Sure. I'm know by no means an expert in safety, but I'll try to try to give you my my thoughts on this. Of course, it's it's one of the most critical obligations as a retailer for selling food to people to bring home to their familie. It better, be safe, better be fresh, better be something that that they feel confident in feeding to their family. So yeah, absolutely top of mind for us in all of our products. Every thing from private label too, if it's a big CPG. If it's produce, if it's local, it's shipping from the west coast, it's critical to make sure that everything that we're shipping, we have top competence and the safety of that product. So to get sort of tactical on that, and there's tons of checks that we do, you know, inbound product at our distribution centers, making sure that the product is coming in correct if it's not meeting our specifications, and it's not something that we feel good selling to our customers, then we can reject the trucker or anything like that. So, you know, we check diligently when product comes into our warehouse check diligently when it comes into our store, people in the stores especially in fresher, going around multiple times a day making sure that the product on the shelf is still at the right temperature that the produce isn't bruised and still something that we feel feel competent. Selling to our customers a fresh product, especially in grocery stores is really the differentiator like you can buy Cheerios or candy the same at any store. But if we take a lot of pride and all of our, all the brands that retail business services supports, we take a ton of pride in making sure that, you know, they have the best best quality impression that we're really comfortable selling that to our customers. So I think kind of pivoting this a little bit into sort of the startup world and in emerging technology, there's a huge opportunity there. With fresh technology, you know, we've looked at a lot of different ways to make sure that you know, product is we can track the temperature of product isn't when it's coming all the way across the country and then use predictive analytics to say, you know, this product went above temperature for this amount of time, you either need to reroute that truck or you need to automatically reject the load. So there's a ton of, I think opportunity there in the startup space to improve, to use technology to make or you can say for its traceability, if it's, you know, getting more information on humidity and shock and temperature, time out of tempo all those things are really important so this is this is something that we spend a ton of time on. I've got someone on my team that's specifically focused on fresh supply chain strategy and innovation in that space so it's very much a top priority for our supply chain and for all the brands that we support to make sure that we got the best product for our customers.

Santosh Sankar  20:23  

And you know, I'd be curious you know if from your vantage point how our priority shifted from you know, Gen One to sitting here today on the podcast. Have the last several months of turbulence changed your priorities are you still pretty much kind of business as usual as it was set out to be at the start of the year?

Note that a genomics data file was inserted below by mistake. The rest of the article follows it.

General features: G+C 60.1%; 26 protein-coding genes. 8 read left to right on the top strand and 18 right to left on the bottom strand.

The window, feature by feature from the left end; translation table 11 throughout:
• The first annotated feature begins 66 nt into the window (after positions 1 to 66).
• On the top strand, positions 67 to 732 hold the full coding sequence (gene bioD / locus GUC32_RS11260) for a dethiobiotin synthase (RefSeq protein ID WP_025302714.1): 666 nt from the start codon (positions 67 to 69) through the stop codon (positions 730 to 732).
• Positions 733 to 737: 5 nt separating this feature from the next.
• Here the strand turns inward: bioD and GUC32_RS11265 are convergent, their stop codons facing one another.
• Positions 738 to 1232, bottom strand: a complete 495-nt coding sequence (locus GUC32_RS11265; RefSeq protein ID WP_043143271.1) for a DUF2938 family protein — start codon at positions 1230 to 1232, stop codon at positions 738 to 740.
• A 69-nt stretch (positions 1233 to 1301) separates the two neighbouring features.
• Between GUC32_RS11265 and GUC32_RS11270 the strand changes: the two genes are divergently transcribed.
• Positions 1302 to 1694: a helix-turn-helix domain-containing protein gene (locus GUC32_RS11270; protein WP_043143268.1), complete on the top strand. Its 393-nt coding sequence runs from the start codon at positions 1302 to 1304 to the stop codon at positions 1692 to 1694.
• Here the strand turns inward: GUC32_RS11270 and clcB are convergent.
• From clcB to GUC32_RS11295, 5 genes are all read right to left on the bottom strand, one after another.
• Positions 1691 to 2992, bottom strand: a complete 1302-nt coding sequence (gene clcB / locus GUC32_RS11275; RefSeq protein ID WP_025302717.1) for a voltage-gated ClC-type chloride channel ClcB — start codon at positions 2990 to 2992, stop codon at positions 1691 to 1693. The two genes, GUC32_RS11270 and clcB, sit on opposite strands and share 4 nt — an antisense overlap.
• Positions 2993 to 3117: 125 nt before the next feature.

Dan Covert  20:45  

I would say it's a little bit better. So I think when you when you look at the food retail supply chain, you're you're constantly balancing costs and services grocery is inherently very low margin. So you're trying to reduce your cost as much as possible. Still delivering the highest service you can to your customers. And that's the classic supply chain trade off of customer service. Throughout the pandemic, we've focused very heavily on service. Maybe sometimes being willing to pay more for product because we can provide greater service.I think more critical than ever was the need for for grocery stores and the role that they play in the community. Like, I've worked in this for this company for six or seven years. And I've never been in a time where like, well, I actually feel like we're really impacting the community with what we're doing. People are dependent on us to get the products. So I would say from a priority perspective, our priority has always been serving our customer and getting them the right products that they need. I think more than ever, we're focused on getting customers the product, keeping our pipelines full, making sure that you know, we don't we don't just have products today, but we have it tomorrow. And next week, and that you can count on all of our brands to be to have the product that that every customer needs. So I would say we've really focused on on that. We set out every year with a bunch of key strategic priorities that were, that we're going after. We're still focusing on those, but it's been for the last two or three months, kind of all hands on deck, making sure that we're doing everything we can to, to get product to the customer. So not another huge change in that regard. It's just really a heightened effort. You might scale back on some of the you might focus less on what's the greatest emerging technology, my team has pivoted a little bit from that sort of pie in the sky three year plan to what do we need to be doing right now? What analytics can we do to support our response, you know, in this month, so a little more operational and more tactical, maybe a little bit less long term strategic but ultimately trying to find the best ways to service our customers right now.